The editorial "Better to accept health law" (Sunday) says, "There's is no denying that Obamacare is the right policy." The right policy for whom? Insurance companies? Big Pharma? Both are getting enormous taxpayer subsidies through the Affordable Care Act, but working Pennsylvanians will never see from these poor policies the affordable and high-quality health care they deserve.
Two years after Obamacare became law, families have seen premiums for insurance coverage increase by 24 percent since 2008, or $3,065, when the president promised premiums would drop by $2,500.
In addition, the ACA proposes to add hundreds of thousands to Pennsylvania's Medicaid rolls without adding a single doctor. The quality of care for low-income families on Medicaid - which is already below the quality that those privately covered receive - will suffer further under these conditions.
There is a better way. Lawmakers should give power back to patients and stop tying health insurance to a person's job. Each of us deserves this control; even those on Medicaid deserve the opportunity to manage their own health-care dollars.
Resistance to Obamacare isn't just about the price tag; it's about creating a health-care system where affordable care for all is not just a talking point, but a reality.
Elizabeth Stelle, policy analyst, Commonwealth Foundation, Harrisburg
My answer to Senate Majority Leader Dominic Pileggi's proposal to allocate Pennsylvania's 20 Electoral College votes on a proportional basis would be this: Sure, when Republican Texas (38 electors) does.
If we are going to reform or do away with the Electoral College, all of the states, or at least all of the big states, have to agree to do the same thing at the same time.
Otherwise, Pennsylvania becomes an unimportant backwater on the landscape of presidential politics so white, elderly, thinly scattered, rural Republicans can feel good about their votes counting.
Instead, why not pass the National Popular Vote bill, which would guarantee the presidency to the candidate who receives the most popular votes in the United States? The measure has already been enacted by states possessing 132 electoral votes, including California and Illinois.
Jodine Mayberry, Brookhaven
It would be helpful if the Republicans would stop using the euphemism "job creators" instead of the more accurate term: "wealthy" ("Obama, Boehner trade new offers," Wednesday). While the people to whom they are referring are undeniably wealthy, they are not necessarily job creators. Some are gold hoarders. Some are oil speculators driving up the cost of oil to consumers. Others are Wall Street paper manipulators who bear a strong resemblance to gamblers using other people's money. Remember, Bernie Madoff fit the Republican definition of job creator, as did the executives of the ill-fated Lehman Bros.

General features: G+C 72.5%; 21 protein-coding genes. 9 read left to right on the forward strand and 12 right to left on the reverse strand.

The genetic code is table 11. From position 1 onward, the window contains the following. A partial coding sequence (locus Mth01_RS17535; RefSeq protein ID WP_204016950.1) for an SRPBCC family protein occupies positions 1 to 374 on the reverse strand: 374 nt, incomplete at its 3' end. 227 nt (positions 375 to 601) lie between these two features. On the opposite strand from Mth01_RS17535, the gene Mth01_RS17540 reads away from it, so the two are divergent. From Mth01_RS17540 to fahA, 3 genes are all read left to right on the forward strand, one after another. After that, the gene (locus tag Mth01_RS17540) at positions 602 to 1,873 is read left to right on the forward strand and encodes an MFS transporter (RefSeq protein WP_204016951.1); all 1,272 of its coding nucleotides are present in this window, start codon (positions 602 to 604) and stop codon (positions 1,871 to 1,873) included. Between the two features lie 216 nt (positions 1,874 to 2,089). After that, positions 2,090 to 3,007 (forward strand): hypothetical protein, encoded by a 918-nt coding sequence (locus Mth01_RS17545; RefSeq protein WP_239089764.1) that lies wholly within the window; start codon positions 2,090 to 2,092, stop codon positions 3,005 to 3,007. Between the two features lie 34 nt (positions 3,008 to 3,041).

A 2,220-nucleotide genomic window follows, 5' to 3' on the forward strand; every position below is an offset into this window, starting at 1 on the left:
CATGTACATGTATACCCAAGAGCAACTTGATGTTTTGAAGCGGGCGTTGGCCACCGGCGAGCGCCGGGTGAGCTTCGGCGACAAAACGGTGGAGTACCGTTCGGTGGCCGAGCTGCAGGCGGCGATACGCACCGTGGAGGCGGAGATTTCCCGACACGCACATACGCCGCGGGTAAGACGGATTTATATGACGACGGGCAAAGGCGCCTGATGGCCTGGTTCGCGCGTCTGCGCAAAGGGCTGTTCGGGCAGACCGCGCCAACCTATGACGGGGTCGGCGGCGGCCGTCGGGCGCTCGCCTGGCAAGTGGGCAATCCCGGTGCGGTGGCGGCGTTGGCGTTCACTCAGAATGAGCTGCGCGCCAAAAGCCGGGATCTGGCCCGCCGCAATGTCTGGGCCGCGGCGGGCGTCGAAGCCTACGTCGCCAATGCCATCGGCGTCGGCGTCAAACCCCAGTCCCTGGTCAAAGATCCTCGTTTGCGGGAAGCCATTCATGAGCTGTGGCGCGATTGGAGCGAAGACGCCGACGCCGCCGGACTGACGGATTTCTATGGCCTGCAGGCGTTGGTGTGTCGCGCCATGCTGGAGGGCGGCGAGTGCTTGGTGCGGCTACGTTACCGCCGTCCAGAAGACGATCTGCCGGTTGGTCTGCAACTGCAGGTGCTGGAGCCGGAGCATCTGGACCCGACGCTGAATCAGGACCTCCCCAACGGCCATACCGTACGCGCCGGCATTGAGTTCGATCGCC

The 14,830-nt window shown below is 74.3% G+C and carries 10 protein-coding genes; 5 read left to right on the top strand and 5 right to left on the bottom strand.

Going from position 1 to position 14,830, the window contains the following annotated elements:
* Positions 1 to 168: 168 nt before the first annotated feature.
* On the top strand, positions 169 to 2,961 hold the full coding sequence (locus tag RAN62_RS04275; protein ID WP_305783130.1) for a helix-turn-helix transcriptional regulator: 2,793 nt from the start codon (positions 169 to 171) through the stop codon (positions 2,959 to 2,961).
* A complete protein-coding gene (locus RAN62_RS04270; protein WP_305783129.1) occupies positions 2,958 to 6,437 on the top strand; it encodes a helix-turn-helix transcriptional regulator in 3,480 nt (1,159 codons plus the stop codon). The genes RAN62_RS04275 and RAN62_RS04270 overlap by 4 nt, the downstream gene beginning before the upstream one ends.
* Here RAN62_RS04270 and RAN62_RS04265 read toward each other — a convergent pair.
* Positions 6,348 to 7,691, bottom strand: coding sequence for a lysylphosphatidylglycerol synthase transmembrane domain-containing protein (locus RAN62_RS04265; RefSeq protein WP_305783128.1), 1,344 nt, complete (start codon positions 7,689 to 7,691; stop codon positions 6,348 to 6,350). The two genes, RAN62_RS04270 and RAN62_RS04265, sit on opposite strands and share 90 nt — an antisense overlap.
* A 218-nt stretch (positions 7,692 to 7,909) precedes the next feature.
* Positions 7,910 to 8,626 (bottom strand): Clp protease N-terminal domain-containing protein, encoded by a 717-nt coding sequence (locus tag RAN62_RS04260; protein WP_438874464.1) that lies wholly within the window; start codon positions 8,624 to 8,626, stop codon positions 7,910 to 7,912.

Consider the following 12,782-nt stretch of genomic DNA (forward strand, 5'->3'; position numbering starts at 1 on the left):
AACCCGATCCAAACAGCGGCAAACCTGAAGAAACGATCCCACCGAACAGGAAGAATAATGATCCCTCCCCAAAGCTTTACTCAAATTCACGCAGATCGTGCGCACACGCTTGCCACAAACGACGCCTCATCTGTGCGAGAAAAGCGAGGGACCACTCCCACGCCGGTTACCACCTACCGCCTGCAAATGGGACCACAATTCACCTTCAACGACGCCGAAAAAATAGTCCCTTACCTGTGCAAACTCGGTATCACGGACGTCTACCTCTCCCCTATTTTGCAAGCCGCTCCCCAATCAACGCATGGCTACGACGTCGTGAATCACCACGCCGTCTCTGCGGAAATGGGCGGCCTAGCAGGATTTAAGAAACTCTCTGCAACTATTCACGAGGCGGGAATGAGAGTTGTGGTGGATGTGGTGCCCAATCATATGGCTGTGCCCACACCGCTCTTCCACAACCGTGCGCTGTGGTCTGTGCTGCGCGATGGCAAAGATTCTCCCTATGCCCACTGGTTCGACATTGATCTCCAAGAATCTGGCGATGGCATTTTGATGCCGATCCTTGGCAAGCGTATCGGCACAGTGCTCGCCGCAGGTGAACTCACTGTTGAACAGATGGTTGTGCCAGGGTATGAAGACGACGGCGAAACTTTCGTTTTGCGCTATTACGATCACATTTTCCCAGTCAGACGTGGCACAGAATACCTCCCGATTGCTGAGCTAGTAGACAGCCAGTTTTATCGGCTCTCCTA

Joseph Springer, Southampton, MrJSpringer@aol.com
In "Hiring disabled is good business" (Dec. 3), former Gov. Tom Ridge accuses employers of "hastily prejudging" a U.S. Labor Department proposal to require federal contractors to set a 7 percent hiring "goal" for people with disabilities.
Representing the chief human-resource officers of more than 300 major corporations, the HR Policy Association strongly disputes his characterization of the business community reaction. Our members most assuredly share his goal of making the hiring of individuals with disabilities a priority, and all of them have made proactive efforts to achieve that goal. Our concern is the manner in which the department would enforce its requirement - effectively making a "goal" a "quota" - and critical details in the proposal.
For example, the 7 percent "goal" would apply to each job group within the company. Also, employers would be required to invade applicants' and employees' privacy by repeatedly asking them - with no ability to verify their response - if they have a legally defined disability, something many would consider none of the employer's business.
As we and other business groups have repeatedly stated, we would welcome the "constructive dialogue" that Ridge invites, and would encourage him to take a leadership role in getting the department to agree to this.
Daniel V. Yager, president and general counsel, HR Policy Association, Washington, firstname.lastname@example.org
Give Wendell W. Young IV credit ("No PLCB games," Dec. 1). His inventiveness in explaining why the Pennsylvania Liquor Control Board is essential seems to know no bounds. Now he tells us that school kids, seniors, the homeless, and the disadvantaged are counting on us to continue shopping at those tired and uninspired state-run stores. Wow. What's next? That if we move the retail liquor business into the 21st century, it could mean the end of Santa, the Tooth Fairy, and the Easter Bunny?
Pennsylvania is one of the few states that operates a monopoly retail liquor sales. I'm just thankful the state doesn't control all of the retail beer business. Thankfully, I can go to places like Wegmans to find a great selection at attractive prices.
Dan Colbert, Chalfont, email@example.com